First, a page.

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Thermal qualities of kid leather gloves are quite poor (as are that of nomex suit - it won't light or melt if subjected to a flame but if temp is 1000 degrees outside the cloth it will also be 1000 degrees inside it - that is why one must also wear a thermal layer of a natural material (usually cotton long-johns and roll neck) for fire protection.

Same is true of the gloves, they should be worn with silk liners.

(When hovering a gazelle in Kenya cockpit temp can get pretty high - well over 40 degrees - not many wear the thermal layer there!)
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Old 1st Mar 2005, 14:10
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Nomex flight gear

The U.S military (and some others as well) use Nomex flight suits and gloves, and in some cases, flight jackets as well.

Contrary to popular belief, Nomex is NOT fire-proof. It is fire-retartant, and will burn eventually, given time.

Military flight crew are required to wear them in case of fire, especially cockpit / electrical fire. Imagine you're not wearing gloves and a fire breaks out near your flight controls (I'm exaggerating)... it would be quite difficult to fly the aircraft then...

I am a former military pilot, and now undergoing commerical training, and I still wear my gloves to fly. Also helps for your pre-flight checks... dun wanna get cut or anything when checking the plane out... Frankly, I think it is a good idea to wear them to fly.
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Old 1st Mar 2005, 14:56
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Leather gloves can be bad news in a fire. Some types of leather will shrink when exposed to heat. If that happens, you don't want your hands inside them.

This is one of many things considered when selecting gloves for air crew.
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Old 1st Mar 2005, 15:41
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As you need you digits (well most of them) to do almost everything in a military cockpit, protection of them is given high importance. Leather gloves are a cost effective means of providing durable garments.

In addition to protection from the heat from short-duration "flash-fires" various other gloves or glove combinations exist. There are immersion gloves which have a rubber wrist seal and are treated with a water-repelent substance to help in the sea survival case. Under these you would normally wear a thin pair of silk "immersion glove inners" to help improve the thermal qualities and/or absorb sweat.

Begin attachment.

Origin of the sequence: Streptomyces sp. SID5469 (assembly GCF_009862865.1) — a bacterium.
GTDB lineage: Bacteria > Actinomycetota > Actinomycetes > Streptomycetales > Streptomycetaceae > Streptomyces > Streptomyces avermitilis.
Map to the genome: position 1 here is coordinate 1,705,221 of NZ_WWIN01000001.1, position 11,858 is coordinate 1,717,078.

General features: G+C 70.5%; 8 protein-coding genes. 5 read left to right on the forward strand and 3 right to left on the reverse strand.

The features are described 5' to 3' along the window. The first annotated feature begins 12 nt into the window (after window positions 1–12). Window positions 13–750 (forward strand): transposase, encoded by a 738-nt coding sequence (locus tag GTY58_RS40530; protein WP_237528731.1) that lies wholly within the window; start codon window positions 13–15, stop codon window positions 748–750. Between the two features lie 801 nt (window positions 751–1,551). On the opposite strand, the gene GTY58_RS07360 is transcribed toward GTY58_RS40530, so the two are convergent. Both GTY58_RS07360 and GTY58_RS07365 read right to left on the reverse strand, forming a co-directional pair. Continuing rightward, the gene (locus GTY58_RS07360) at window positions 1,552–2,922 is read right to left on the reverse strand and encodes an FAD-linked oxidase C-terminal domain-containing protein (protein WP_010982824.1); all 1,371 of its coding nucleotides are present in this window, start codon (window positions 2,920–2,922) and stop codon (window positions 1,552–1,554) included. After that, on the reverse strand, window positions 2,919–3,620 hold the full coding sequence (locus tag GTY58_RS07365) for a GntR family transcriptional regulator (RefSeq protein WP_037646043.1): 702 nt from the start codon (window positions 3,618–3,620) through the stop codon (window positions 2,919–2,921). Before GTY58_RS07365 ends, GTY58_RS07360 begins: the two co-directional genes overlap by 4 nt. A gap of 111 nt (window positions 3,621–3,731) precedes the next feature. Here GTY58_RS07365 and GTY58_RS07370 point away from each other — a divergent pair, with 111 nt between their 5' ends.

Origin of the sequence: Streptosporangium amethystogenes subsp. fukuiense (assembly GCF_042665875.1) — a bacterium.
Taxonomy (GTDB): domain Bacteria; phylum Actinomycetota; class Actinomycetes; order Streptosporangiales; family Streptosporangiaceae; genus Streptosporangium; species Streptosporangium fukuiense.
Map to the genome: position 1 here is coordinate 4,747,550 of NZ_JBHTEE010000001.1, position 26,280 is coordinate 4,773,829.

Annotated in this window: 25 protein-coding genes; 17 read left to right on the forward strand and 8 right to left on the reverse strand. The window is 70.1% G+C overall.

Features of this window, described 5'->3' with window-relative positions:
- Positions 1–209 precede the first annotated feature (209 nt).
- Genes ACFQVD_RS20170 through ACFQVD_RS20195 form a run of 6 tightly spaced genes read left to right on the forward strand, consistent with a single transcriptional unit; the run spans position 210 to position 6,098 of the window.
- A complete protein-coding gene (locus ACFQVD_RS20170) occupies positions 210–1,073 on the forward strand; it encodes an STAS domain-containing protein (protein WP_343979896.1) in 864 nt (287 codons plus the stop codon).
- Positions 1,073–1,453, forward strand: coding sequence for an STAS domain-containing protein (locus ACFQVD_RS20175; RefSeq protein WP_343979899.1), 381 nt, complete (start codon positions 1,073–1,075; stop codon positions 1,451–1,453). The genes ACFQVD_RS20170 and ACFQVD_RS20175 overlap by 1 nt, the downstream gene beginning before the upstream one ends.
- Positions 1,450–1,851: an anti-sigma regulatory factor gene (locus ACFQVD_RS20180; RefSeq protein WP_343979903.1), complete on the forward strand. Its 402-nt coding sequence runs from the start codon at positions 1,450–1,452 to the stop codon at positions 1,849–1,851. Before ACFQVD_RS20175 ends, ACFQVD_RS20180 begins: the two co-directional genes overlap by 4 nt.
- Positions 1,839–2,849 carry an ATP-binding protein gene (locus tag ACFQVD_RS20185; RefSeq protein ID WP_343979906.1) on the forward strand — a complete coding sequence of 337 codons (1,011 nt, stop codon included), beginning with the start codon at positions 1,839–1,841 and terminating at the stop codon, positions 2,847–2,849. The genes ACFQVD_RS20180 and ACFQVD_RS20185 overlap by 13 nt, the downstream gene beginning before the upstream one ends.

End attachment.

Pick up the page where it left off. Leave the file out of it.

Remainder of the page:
In addition there are gloves which help protect agaist some of the "nastier" weapons of modern conflicts (chem/bio).

As with all things in life it is a matter for compromise, protection versus utility, there is no one pair of gloves that can cater for all eventualities and still allow you to podge buttons and tinker with switches.

T
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Old 1st Mar 2005, 18:28
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Gloves for fire protection

White for conspicuity or high visibility for the unwashed amongst you. Due to the vast number of highly demanding and very cool formation trips we fly, which require hand signals between pilots, an easily seen colour was required.

Just thought I would add this to stop the amount of spurious **** already on this thread

Plus they also have the benefit of making you fly better, if you put a piece of string connecting the two it reminds you to pull back on the throttle when you push the stick forward win, win situation really,

Regards

Last edited by PPRuNeUser0172; 1st Mar 2005 at 19:34.
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Old 2nd Mar 2005, 19:56
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In my early mil flying career I wore Nomex gloves as part of my fashionable Nomex flight suit ensemble because it was required. However, one day I ended up flying with an old aircraft commander who had been in an runway overrun accident some years before. Everyone had gotten out of the aircraft, but not until after a flash fire had erupted. This gentleman had been wearing his gloves, but because the day was hot and humid, had rolled his flight suit sleeves up a couple of turns during preflight. He had perfect burn scars all the way round his arms in that area above the point where the glove ended and below where his rolled-up sleeve began. Burns to that bit of exposed skin on each arm was the only damage he had suffered.

From that day forward I wore them because I thought it was a good idea, not because they were required. True, when itís 1000 degrees outside of the flight suit it is pretty much a safe bet that itís 1000 degrees inside the flight suit. In such cases of prolonged exposure to heat Nomex isnít going to save you. However, there ARE occasions where Nomex CAN help, and like everything else related to aviation safety, you hedge your bets when you can. To this end, when I fly as a passenger even today I opt for new jeans and a cotton shirt because I believe that in a fire they just might give me a second or two that I wouldn't otherwise have. I'll take those seconds anywhere I can get them. In a case like this where there's little downside to dressing in this manner, the cost/benefit analysis seems to favor natural fibers over stuff that'll melt to your skin at the first sign of danger...

The point about rings is also well-taken. I had a healthy respect for the ring rule and never wore any around the aircraft. However, I am convinced that having my gloves on and tucked into the sleeves of my flight suit saved me being strung up by my watch band on more than one occasion.

Dave
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Old 3rd Mar 2005, 09:54
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I m with Whirlygig and TheoddOne too...

I ve always got sweaty palms - not sure if its fear thou or just cos it seems to get so hot in helicopters.

PW